Women’s World Cup 2019: Finals in France
Twenty-four teams have qualified for the eighth edition of Women’s World Cup, which kicked off in Paris on 7th June with the hosts striding to a 4-0 victory over South Korea. The competition runs for a month in its entirety, coming to a close on Sunday 7th July at the spectacular Groupama Stadium. Attendances of upwards of 59,000 are expected for the final at the home of Olympique Lyonnais, which hosted last year’s Europa League final and has been confirmed as a venue for the 2024 Summer Olympics.
The United States are the defending champions following their victorious campaign in Canada in 2015, which in conjunction with their current number one ranking solidifies them as a driving force in this year’s competition. Olympic champions Germany will provide strong competition, along with the current European champions the Netherlands. England are currently ranked number three in the world and under the management of Phil Neville won the SheBelieves Cup in March of this year. The Impressive results against Japan, Brazil and the US that led to the Lionesses success in the cup should instil confidence and we hope that they can bring football home to the UK this summer!
Injury focus; hamstring heartache
Hamstring injuries are the most common injury sustained in football, accounting for up to a third of the time lost from competition over the course of a season. Re-injury rates are also high, with figures as high as 16% being documented in professional football. Once a player has suffered a hamstring injury, they are then at greater risk of re-injuring the muscle again in the future, with the secondary injury often resulting in a longer lay-off. Australia’s teenage prospect Mary Fowler has already succumbed to a hamstring problem in the lead up to the competition and missed their opening game against Brazil.
There are a multitude of factors that can contribute to hamstring injuries; a lack of strength, flexibility, muscular control and conditioning are amongst the most commonly discussed. However, when looking at injuries in international competitions at the end of a long season, variables such as fatigue and recovery likely play a significant role. The hamstring is usually injured when accelerating, decelerating or changing direction when the eccentric (lengthening) forces in the muscle are extremely high.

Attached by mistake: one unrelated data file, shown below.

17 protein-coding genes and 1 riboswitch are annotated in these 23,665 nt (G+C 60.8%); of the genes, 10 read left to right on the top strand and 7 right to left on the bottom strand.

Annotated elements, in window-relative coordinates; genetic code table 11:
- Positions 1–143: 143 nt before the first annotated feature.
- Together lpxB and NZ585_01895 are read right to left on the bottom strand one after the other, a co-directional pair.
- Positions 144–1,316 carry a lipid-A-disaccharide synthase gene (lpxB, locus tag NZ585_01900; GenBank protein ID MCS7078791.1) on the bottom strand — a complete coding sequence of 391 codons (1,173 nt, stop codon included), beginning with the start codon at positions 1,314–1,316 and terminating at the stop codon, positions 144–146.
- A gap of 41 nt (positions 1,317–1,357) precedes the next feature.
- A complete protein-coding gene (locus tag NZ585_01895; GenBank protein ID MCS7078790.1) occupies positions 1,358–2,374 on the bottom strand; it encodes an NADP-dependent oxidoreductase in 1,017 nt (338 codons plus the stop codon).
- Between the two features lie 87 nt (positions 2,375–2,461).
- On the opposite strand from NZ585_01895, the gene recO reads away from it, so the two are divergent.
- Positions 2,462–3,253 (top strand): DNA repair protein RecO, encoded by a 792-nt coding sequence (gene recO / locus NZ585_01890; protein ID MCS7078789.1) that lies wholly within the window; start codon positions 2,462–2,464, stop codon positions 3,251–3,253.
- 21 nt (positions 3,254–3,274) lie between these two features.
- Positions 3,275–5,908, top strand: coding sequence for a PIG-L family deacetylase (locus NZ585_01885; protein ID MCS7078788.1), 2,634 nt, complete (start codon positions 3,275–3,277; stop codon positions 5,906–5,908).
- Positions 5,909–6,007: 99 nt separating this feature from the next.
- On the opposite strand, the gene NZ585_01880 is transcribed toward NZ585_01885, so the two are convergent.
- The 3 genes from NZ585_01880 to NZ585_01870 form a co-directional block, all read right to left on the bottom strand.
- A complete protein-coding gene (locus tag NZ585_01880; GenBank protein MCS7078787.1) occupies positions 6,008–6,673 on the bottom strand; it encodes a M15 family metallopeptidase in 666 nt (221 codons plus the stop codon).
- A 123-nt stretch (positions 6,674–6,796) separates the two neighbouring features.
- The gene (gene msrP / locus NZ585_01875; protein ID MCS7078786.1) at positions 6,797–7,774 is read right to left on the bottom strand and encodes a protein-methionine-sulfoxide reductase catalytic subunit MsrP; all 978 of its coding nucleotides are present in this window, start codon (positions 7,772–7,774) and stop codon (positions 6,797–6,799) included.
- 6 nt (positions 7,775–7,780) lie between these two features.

What can we do?
In the off-season and between games during the season, injury prevention programs can be used to try and reduce the players’ risk of injury by targeting some of the factors mentioned above. These programs typically use exercises that work to both strengthen and lengthen the hamstrings simultaneously (as pictured below), with a view to increasing strength, flexibility and general muscular control.
Depending on the volume of fixtures, plyometric (jumping) drills may also be introduced to condition the muscles for more explosive movements
In addition to the work in the gym, it’s important that the training the players do on the pitch prepares their hamstrings for the forces of fast-paced, competitive football. This can be achieved by introducing sprint and agility drills into training sessions to condition the muscles for high-speed running and direction changes. As fatigue and overload play a key role in injury and general, many professional teams will monitor the amount of work the players do in each session to avoid any dramatic increases or decreases in training load.
During a competition like the Women’s World Cup that comes at the end of a long season, opportunities to carry out injury prevention will be limited as the focus switches to recovery between fixtures. For our Lionesses to go all the way this summer, they’ll need to recover quickly between games to reduce the chances of picking up injuries. Recovery sessions may involve periods of lower intensity exercise (cycling, walking, swimming) as well as ice baths, sports massage and stretching. That’s not to forget two of the most important factors in recovery – sleep and nutrition! Sleep allows the body to reset and recover, with nutrition providing the fuel for both performance and repair.
We’re backing England to be a huge success in this year’s competition and hope they can make it all the way to the final without any injury setbacks! Good luck ladies!
Al Attar, W.S.A., Soomro, N., Sinclair, P.J., Papas, E., Sanders, R.H. (2016) ‘Effect of injury prevention programs that include the nordic hamstring exercise on hamstring injury rates in soccer players: a systematic review and meta-analysis’, Sports Medicine, 47(5), pp. 907-916.
BBC., (2019) Fifa Women’s World Cup 2019: All you need to know [Online]. BBC Sport. [Viewed 13th June 2019]. Available from https://www.bbc.co.uk/sport/football/48137701.
Ekstrand, J., Waldren, M. and Hagglund, M. (2016) ‘Hamstring injuries have increased by 4% annually in men’s professional football, since 2001: a 13-year longitudinal analysis of the UEFA Elite Club injury study’ British Journal of Sports Medicine, 50, pp. 731-737.
Zambaldi, M., Beasley, I. and Rushton, A. (2017) ‘Return to play criteria after hamstring muscle injury in professional football: a Delphi consensus study’, British Journal of Sports Medicine, 51, pp. 1221-1226.
*Images courtesy of Google Images*